Leaders at the National Council for Voluntary Organisations have said they were “shocked and ashamed” that the charity allowed “toxic culture” to persist and have pledged to turn things around quickly.
In a blog post on the NCVO website, Sarah Vibert, interim chief executive of the umbrella body, said an independent report into the charity’s culture on equality, diversity and inclusion, the contents of which were revealed by Third Sector last week, “provides a picture of an organisation with a toxic culture which has caused so much pain to staff past and present”.
She said the charity’s leadership team and board were unequivocal in their response to the EDI report: they believed and accepted the findings and would take action.
“We are shocked and ashamed that an organisation with such a long and proud history as NCVO has enabled such a culture to persist and we are absolutely determined that this should change, and fast,” said Vibert.
She said the charity has “only just scratched the surface of the process of healing for staff who have been harmed by NCVO’s culture”, and that her first priority was to support people who had experienced bullying, harassment or microaggressions.
Vibert said the most important takeaway from the report was “the learning that the board and leadership team are applying in order to create a culture at NCVO that is inclusive and enables everyone to thrive at work”.
She said: “A damaging culture had gone unchecked for too long and we have been taking steps to ensure incidents like those outlined in the report can never happen again.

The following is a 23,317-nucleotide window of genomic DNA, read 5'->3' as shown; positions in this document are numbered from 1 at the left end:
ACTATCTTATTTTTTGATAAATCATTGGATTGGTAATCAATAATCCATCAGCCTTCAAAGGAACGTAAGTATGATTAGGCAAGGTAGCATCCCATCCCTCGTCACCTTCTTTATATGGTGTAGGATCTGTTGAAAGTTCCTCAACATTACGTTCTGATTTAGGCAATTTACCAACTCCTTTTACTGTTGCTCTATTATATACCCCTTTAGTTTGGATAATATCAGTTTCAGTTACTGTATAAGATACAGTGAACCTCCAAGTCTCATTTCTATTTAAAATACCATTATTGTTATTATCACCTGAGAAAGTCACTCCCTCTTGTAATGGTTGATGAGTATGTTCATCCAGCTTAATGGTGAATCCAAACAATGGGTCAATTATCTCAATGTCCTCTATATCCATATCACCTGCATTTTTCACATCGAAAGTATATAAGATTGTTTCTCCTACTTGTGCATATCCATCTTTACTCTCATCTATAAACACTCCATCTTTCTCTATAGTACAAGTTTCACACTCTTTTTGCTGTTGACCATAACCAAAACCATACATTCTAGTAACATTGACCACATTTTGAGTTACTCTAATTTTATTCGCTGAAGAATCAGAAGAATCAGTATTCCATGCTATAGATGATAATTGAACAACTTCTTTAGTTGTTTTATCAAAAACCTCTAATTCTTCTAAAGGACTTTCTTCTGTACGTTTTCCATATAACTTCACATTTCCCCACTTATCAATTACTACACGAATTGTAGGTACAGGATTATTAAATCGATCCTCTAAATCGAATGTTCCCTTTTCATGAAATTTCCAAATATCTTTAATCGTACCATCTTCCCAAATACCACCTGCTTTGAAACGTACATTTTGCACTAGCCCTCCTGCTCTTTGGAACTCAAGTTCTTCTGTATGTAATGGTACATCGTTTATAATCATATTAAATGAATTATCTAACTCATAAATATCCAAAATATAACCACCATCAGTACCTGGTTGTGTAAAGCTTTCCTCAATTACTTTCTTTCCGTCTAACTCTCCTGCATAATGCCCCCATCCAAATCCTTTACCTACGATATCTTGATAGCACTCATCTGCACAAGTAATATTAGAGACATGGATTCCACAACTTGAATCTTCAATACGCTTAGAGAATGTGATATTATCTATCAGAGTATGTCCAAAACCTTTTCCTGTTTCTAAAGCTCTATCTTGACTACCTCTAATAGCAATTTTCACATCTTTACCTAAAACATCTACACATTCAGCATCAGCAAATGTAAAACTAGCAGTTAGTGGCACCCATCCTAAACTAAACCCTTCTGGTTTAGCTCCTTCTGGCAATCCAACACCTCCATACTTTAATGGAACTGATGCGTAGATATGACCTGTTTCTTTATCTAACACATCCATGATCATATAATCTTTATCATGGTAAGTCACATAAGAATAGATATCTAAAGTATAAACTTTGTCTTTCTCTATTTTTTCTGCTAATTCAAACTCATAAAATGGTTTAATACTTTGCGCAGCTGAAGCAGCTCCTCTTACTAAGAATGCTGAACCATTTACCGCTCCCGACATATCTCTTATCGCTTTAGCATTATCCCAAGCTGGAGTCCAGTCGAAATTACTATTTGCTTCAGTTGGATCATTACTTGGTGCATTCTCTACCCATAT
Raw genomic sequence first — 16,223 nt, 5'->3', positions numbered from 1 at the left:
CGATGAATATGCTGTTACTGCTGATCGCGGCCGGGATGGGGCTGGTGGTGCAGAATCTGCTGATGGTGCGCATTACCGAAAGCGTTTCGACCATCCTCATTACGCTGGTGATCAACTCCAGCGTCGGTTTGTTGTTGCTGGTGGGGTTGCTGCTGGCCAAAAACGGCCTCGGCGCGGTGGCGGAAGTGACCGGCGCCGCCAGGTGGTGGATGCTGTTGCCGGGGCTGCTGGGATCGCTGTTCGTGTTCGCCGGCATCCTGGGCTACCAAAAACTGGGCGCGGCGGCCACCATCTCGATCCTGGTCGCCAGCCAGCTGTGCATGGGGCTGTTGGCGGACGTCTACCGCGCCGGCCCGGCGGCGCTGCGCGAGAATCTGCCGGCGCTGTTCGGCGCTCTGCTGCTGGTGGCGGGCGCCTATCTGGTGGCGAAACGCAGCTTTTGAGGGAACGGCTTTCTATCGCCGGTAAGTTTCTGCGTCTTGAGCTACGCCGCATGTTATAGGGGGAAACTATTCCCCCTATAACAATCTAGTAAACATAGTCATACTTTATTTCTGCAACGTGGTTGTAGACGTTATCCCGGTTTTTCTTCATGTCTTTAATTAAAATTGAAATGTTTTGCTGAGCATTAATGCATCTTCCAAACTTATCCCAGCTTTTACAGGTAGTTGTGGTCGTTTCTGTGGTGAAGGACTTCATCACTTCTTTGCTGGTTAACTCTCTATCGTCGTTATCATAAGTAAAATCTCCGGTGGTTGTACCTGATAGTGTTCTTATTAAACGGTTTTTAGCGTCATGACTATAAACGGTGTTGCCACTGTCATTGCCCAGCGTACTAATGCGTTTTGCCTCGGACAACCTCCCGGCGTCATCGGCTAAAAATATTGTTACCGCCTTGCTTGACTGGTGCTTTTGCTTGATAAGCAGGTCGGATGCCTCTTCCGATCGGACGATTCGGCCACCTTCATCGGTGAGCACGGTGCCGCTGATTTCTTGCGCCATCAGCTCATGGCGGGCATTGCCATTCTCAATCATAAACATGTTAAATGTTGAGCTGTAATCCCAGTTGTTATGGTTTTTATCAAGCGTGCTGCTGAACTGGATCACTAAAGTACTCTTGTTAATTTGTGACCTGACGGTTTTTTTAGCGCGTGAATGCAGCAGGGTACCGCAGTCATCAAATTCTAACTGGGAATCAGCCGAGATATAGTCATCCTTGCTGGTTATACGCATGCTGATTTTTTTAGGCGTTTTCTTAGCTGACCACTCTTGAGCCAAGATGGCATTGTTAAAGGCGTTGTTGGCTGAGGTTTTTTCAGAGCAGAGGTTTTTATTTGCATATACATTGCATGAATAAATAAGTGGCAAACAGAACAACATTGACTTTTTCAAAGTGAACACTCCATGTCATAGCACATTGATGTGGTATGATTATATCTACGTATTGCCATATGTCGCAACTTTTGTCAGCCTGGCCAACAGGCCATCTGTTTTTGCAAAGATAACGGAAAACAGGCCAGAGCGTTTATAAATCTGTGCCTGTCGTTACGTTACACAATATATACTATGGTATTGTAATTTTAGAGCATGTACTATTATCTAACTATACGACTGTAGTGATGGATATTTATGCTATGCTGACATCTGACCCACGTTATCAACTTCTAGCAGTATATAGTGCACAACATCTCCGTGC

“This includes changes to our governance structure, an equality impact assessment of our restructure, coaching for leaders, and ensuring our new strategy is underpinned by cultural change.”
Vibert said the NCVO was “keen to attempt to find resolution for incidents that have taken place” there.
She said: “The inquiry into unresolved incidents, led by the board with support from an independent consultant, provided a forum to enable individuals to formally raise incidents in a safe environment.
“It also provides an opportunity for incidents to be investigated and reach a resolution. This includes holding people to account for their actions.”
Vibert said the EDI report showed that NCVO staff had not been confident that the issues they raised would be believed and dealt with.
“People haven’t trusted that our processes, systems and leadership would believe or support them,” she said.
“I am absolutely committed to changing that and am so grateful to those members of staff who did find the courage to speak out. We will do better.”
Vibert also said: “We are clear we are not experts on EDI; many others in the sector are leading the way in this arena.
“Priya [Singh, NVCO chair] and I will continue to openly share about our EDI journey, both for us personally and for NCVO. We will also continue to ensure our staff have a platform to do so.”